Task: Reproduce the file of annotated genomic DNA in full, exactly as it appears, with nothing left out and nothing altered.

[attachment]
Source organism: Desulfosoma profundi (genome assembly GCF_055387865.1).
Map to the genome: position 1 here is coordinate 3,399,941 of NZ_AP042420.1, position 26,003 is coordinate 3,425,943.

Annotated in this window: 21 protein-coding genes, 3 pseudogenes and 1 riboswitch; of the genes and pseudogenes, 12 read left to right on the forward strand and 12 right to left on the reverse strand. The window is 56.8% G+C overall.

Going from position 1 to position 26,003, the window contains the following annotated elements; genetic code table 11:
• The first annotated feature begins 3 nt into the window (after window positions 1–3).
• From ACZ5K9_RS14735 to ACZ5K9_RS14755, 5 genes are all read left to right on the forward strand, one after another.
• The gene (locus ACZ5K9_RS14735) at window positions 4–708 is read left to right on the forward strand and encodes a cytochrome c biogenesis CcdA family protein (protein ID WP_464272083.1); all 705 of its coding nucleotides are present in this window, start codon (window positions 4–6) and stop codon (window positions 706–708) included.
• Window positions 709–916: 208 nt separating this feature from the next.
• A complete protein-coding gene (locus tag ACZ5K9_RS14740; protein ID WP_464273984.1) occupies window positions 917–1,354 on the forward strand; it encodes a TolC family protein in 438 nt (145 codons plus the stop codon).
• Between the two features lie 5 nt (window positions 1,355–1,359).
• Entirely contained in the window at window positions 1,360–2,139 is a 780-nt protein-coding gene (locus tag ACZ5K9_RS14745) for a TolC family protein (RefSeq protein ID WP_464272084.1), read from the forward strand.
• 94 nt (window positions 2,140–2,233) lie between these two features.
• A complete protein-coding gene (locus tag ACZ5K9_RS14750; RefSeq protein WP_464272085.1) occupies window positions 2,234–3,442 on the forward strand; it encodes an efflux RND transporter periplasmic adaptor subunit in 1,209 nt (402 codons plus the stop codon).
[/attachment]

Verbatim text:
Source organism: Desulfosoma profundi (genome assembly GCF_055387865.1).
Map to the genome: position 1 here is coordinate 3,399,941 of NZ_AP042420.1, position 26,003 is coordinate 3,425,943.

Annotated in this window: 21 protein-coding genes, 3 pseudogenes and 1 riboswitch; of the genes and pseudogenes, 12 read left to right on the forward strand and 12 right to left on the reverse strand. The window is 56.8% G+C overall.

Going from position 1 to position 26,003, the window contains the following annotated elements; genetic code table 11:
• The first annotated feature begins 3 nt into the window (after window positions 1–3).
• From ACZ5K9_RS14735 to ACZ5K9_RS14755, 5 genes are all read left to right on the forward strand, one after another.
• The gene (locus ACZ5K9_RS14735) at window positions 4–708 is read left to right on the forward strand and encodes a cytochrome c biogenesis CcdA family protein (protein ID WP_464272083.1); all 705 of its coding nucleotides are present in this window, start codon (window positions 4–6) and stop codon (window positions 706–708) included.
• Window positions 709–916: 208 nt separating this feature from the next.
• A complete protein-coding gene (locus tag ACZ5K9_RS14740; protein ID WP_464273984.1) occupies window positions 917–1,354 on the forward strand; it encodes a TolC family protein in 438 nt (145 codons plus the stop codon).
• Between the two features lie 5 nt (window positions 1,355–1,359).
• Entirely contained in the window at window positions 1,360–2,139 is a 780-nt protein-coding gene (locus tag ACZ5K9_RS14745) for a TolC family protein (RefSeq protein ID WP_464272084.1), read from the forward strand.
• 94 nt (window positions 2,140–2,233) lie between these two features.
• A complete protein-coding gene (locus tag ACZ5K9_RS14750; RefSeq protein WP_464272085.1) occupies window positions 2,234–3,442 on the forward strand; it encodes an efflux RND transporter periplasmic adaptor subunit in 1,209 nt (402 codons plus the stop codon).